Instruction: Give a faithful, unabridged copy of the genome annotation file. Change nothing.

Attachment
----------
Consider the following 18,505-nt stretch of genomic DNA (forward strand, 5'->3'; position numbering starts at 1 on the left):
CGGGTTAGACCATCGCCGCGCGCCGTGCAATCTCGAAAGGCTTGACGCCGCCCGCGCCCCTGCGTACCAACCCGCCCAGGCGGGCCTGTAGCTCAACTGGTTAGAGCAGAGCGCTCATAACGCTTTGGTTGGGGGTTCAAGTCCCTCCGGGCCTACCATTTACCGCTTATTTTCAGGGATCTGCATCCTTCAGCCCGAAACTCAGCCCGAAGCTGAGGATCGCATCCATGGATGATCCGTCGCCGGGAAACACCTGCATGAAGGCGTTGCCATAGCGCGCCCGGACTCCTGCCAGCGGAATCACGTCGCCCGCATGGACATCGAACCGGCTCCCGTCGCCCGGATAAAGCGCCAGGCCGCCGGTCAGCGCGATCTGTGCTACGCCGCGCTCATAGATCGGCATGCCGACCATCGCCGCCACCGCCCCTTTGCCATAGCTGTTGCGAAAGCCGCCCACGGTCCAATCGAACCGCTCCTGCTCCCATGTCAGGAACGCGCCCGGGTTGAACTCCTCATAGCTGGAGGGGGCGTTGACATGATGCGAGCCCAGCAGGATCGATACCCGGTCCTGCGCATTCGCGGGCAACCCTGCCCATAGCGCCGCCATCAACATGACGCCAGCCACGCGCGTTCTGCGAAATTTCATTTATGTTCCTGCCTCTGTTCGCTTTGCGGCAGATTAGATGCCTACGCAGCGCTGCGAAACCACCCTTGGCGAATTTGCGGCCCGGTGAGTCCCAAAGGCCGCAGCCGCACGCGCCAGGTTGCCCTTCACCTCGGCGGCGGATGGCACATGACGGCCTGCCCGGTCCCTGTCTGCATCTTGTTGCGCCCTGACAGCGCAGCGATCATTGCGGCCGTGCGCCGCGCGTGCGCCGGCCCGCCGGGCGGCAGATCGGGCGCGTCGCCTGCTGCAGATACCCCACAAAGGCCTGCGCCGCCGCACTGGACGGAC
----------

Consider the following 18,505-nt stretch of genomic DNA (forward strand, 5'->3'; position numbering starts at 1 on the left):
CGGGTTAGACCATCGCCGCGCGCCGTGCAATCTCGAAAGGCTTGACGCCGCCCGCGCCCCTGCGTACCAACCCGCCCAGGCGGGCCTGTAGCTCAACTGGTTAGAGCAGAGCGCTCATAACGCTTTGGTTGGGGGTTCAAGTCCCTCCGGGCCTACCATTTACCGCTTATTTTCAGGGATCTGCATCCTTCAGCCCGAAACTCAGCCCGAAGCTGAGGATCGCATCCATGGATGATCCGTCGCCGGGAAACACCTGCATGAAGGCGTTGCCATAGCGCGCCCGGACTCCTGCCAGCGGAATCACGTCGCCCGCATGGACATCGAACCGGCTCCCGTCGCCCGGATAAAGCGCCAGGCCGCCGGTCAGCGCGATCTGTGCTACGCCGCGCTCATAGATCGGCATGCCGACCATCGCCGCCACCGCCCCTTTGCCATAGCTGTTGCGAAAGCCGCCCACGGTCCAATCGAACCGCTCCTGCTCCCATGTCAGGAACGCGCCCGGGTTGAACTCCTCATAGCTGGAGGGGGCGTTGACATGATGCGAGCCCAGCAGGATCGATACCCGGTCCTGCGCATTCGCGGGCAACCCTGCCCATAGCGCCGCCATCAACATGACGCCAGCCACGCGCGTTCTGCGAAATTTCATTTATGTTCCTGCCTCTGTTCGCTTTGCGGCAGATTAGATGCCTACGCAGCGCTGCGAAACCACCCTTGGCGAATTTGCGGCCCGGTGAGTCCCAAAGGCCGCAGCCGCACGCGCCAGGTTGCCCTTCACCTCGGCGGCGGATGGCACATGACGGCCTGCCCGGTCCCTGTCTGCATCTTGTTGCGCCCTGACAGCGCAGCGATCATTGCGGCCGTGCGCCGCGCGTGCGCCGGCCCGCCGGGCGGCAGATCGGGCGCGTCGCCTGCTGCAGATACCCCACAAAGGCCTGCGCCGCCGCACTGGACGGAC